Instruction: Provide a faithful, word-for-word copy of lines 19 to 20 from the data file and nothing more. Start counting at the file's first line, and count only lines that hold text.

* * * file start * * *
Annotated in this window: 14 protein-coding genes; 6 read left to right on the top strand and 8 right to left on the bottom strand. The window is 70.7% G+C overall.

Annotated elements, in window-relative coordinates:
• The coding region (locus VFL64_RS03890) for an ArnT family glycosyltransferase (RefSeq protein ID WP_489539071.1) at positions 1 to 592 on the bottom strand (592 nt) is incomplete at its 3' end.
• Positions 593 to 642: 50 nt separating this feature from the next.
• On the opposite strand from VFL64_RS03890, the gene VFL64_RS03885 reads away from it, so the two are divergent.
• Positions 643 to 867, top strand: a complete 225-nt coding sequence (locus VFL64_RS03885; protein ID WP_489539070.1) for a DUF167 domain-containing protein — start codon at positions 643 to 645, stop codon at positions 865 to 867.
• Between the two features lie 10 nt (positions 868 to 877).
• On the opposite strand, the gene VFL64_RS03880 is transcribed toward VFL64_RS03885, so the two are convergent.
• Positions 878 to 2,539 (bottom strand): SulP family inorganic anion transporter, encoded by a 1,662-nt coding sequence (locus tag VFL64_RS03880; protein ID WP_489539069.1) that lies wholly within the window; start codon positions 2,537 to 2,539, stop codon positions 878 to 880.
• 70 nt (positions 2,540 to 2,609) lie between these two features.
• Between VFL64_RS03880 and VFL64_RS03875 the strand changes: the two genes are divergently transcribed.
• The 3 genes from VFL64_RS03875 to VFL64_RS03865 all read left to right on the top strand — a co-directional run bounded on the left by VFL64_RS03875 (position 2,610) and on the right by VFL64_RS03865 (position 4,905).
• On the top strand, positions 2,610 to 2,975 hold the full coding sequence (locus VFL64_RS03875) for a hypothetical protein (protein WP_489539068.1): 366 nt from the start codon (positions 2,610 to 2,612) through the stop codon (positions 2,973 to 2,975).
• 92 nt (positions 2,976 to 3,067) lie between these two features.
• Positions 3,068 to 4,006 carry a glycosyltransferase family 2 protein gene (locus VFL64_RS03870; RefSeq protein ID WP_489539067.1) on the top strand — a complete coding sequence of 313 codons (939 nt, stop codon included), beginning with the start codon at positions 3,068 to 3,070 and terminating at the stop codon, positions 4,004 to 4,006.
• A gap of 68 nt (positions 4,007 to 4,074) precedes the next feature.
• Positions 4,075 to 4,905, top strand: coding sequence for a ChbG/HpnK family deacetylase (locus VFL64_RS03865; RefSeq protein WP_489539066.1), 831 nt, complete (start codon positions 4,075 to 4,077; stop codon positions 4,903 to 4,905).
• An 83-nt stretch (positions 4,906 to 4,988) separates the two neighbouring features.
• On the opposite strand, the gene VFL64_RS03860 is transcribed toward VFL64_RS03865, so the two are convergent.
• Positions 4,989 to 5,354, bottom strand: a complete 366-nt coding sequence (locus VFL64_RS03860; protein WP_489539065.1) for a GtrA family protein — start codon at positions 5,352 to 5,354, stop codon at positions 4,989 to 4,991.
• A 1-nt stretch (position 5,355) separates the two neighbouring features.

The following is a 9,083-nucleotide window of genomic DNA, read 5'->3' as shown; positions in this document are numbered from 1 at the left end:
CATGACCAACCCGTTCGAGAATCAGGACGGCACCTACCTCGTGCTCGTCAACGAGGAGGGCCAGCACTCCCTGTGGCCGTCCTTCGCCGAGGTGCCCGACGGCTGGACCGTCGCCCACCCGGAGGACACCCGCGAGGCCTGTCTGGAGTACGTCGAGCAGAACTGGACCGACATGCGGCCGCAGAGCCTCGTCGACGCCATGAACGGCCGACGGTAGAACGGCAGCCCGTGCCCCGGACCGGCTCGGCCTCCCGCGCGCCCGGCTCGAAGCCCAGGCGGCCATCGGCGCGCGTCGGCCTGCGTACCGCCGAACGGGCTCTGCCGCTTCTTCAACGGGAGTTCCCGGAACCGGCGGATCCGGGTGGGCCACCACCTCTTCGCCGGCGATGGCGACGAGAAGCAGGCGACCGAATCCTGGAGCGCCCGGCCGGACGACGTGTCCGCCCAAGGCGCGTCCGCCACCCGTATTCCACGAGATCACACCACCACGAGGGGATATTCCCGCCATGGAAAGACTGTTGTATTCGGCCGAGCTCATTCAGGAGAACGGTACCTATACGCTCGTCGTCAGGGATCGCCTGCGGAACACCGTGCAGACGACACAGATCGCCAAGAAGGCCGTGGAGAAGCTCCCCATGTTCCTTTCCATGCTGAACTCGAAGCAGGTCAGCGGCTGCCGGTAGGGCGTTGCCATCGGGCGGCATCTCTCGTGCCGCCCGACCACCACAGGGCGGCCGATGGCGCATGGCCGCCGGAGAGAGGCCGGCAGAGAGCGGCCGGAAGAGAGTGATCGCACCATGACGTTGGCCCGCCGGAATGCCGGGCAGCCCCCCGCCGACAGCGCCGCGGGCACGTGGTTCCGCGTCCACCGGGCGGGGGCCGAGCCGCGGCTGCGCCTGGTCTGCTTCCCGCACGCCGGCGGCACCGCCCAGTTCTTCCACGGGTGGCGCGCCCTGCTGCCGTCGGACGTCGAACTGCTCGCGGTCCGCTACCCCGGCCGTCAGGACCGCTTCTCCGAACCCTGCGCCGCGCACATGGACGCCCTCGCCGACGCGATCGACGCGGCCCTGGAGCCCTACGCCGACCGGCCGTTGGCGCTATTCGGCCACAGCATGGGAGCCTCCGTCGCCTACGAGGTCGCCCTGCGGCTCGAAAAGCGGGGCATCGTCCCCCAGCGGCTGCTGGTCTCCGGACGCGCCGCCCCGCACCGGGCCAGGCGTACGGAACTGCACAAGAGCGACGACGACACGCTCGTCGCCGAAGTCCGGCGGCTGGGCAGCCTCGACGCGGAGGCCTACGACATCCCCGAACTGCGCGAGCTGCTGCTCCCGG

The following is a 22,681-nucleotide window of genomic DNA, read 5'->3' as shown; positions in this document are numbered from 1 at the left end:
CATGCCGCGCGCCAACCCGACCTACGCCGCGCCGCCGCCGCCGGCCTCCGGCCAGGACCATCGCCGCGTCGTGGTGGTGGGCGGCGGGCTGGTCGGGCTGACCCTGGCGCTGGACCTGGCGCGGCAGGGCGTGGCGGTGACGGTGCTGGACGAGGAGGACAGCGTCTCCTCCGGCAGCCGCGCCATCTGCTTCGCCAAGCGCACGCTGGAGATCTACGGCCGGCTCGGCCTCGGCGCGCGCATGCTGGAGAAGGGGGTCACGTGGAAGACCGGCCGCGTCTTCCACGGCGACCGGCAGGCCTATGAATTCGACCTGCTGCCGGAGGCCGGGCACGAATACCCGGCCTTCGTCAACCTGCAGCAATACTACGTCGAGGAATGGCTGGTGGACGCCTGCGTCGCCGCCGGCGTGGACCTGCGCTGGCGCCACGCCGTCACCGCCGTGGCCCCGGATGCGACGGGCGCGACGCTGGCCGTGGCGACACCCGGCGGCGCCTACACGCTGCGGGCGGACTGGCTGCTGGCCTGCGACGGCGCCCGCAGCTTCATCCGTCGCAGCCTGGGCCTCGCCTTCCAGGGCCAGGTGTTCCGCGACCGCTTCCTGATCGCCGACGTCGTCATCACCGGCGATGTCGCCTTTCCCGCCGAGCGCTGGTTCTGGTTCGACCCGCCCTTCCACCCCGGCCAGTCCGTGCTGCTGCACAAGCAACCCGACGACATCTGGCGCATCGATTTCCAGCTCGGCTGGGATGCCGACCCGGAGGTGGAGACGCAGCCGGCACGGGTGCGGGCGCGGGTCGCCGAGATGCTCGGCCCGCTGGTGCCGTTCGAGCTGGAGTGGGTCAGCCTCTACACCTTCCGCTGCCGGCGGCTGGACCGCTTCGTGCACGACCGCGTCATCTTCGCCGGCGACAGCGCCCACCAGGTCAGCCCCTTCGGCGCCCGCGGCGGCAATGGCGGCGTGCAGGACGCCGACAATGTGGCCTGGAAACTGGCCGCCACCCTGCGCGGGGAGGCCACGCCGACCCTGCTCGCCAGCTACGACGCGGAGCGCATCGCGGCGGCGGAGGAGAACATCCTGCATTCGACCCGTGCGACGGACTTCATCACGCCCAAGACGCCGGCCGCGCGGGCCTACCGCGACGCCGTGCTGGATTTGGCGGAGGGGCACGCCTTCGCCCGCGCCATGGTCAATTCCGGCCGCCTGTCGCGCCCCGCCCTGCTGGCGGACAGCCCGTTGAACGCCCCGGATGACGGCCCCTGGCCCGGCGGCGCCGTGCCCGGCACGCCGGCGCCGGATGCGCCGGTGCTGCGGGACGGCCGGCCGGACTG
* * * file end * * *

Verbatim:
• On the opposite strand, the gene VFL64_RS03860 is transcribed toward VFL64_RS03865, so the two are convergent.
• Positions 4,989 to 5,354, bottom strand: a complete 366-nt coding sequence (locus VFL64_RS03860; protein WP_489539065.1) for a GtrA family protein — start codon at positions 5,352 to 5,354, stop codon at positions 4,989 to 4,991.